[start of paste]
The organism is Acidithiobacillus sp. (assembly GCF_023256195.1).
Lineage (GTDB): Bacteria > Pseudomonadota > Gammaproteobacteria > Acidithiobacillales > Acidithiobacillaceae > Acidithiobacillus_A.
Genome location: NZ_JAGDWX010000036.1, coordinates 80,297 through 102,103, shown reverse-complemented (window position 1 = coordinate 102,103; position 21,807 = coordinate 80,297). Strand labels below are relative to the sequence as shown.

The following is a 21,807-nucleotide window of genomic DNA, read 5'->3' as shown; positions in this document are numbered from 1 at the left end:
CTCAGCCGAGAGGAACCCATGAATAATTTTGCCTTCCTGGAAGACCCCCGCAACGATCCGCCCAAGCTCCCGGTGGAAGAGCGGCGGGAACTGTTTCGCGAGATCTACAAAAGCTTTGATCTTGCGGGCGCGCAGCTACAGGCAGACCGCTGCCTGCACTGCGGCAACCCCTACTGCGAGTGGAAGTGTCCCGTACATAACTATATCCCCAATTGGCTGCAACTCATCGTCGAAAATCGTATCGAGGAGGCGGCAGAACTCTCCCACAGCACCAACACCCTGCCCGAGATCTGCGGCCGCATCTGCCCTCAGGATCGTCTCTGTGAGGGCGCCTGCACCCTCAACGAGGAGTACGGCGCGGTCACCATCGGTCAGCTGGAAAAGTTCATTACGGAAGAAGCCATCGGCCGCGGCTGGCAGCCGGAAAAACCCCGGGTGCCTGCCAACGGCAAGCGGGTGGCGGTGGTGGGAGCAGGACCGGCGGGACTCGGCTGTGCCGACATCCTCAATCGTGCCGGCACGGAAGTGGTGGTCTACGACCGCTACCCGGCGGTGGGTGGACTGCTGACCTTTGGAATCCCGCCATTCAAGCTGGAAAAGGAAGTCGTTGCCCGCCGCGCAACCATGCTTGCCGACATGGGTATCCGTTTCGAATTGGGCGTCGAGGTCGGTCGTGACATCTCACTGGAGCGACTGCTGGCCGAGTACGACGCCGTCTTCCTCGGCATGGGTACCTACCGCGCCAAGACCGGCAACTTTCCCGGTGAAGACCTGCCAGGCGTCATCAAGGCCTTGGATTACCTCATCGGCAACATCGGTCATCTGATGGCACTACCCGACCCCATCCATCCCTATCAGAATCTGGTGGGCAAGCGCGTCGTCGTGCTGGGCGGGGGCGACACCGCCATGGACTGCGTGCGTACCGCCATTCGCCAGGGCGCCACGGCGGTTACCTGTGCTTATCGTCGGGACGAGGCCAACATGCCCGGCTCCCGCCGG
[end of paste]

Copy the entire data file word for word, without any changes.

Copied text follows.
The organism is Acidithiobacillus sp. (assembly GCF_023256195.1).
Lineage (GTDB): Bacteria > Pseudomonadota > Gammaproteobacteria > Acidithiobacillales > Acidithiobacillaceae > Acidithiobacillus_A.
Genome location: NZ_JAGDWX010000036.1, coordinates 80,297 through 102,103, shown reverse-complemented (window position 1 = coordinate 102,103; position 21,807 = coordinate 80,297). Strand labels below are relative to the sequence as shown.

The following is a 21,807-nucleotide window of genomic DNA, read 5'->3' as shown; positions in this document are numbered from 1 at the left end:
CTCAGCCGAGAGGAACCCATGAATAATTTTGCCTTCCTGGAAGACCCCCGCAACGATCCGCCCAAGCTCCCGGTGGAAGAGCGGCGGGAACTGTTTCGCGAGATCTACAAAAGCTTTGATCTTGCGGGCGCGCAGCTACAGGCAGACCGCTGCCTGCACTGCGGCAACCCCTACTGCGAGTGGAAGTGTCCCGTACATAACTATATCCCCAATTGGCTGCAACTCATCGTCGAAAATCGTATCGAGGAGGCGGCAGAACTCTCCCACAGCACCAACACCCTGCCCGAGATCTGCGGCCGCATCTGCCCTCAGGATCGTCTCTGTGAGGGCGCCTGCACCCTCAACGAGGAGTACGGCGCGGTCACCATCGGTCAGCTGGAAAAGTTCATTACGGAAGAAGCCATCGGCCGCGGCTGGCAGCCGGAAAAACCCCGGGTGCCTGCCAACGGCAAGCGGGTGGCGGTGGTGGGAGCAGGACCGGCGGGACTCGGCTGTGCCGACATCCTCAATCGTGCCGGCACGGAAGTGGTGGTCTACGACCGCTACCCGGCGGTGGGTGGACTGCTGACCTTTGGAATCCCGCCATTCAAGCTGGAAAAGGAAGTCGTTGCCCGCCGCGCAACCATGCTTGCCGACATGGGTATCCGTTTCGAATTGGGCGTCGAGGTCGGTCGTGACATCTCACTGGAGCGACTGCTGGCCGAGTACGACGCCGTCTTCCTCGGCATGGGTACCTACCGCGCCAAGACCGGCAACTTTCCCGGTGAAGACCTGCCAGGCGTCATCAAGGCCTTGGATTACCTCATCGGCAACATCGGTCATCTGATGGCACTACCCGACCCCATCCATCCCTATCAGAATCTGGTGGGCAAGCGCGTCGTCGTGCTGGGCGGGGGCGACACCGCCATGGACTGCGTGCGTACCGCCATTCGCCAGGGCGCCACGGCGGTTACCTGTGCTTATCGTCGGGACGAGGCCAACATGCCCGGCTCCCGCCGG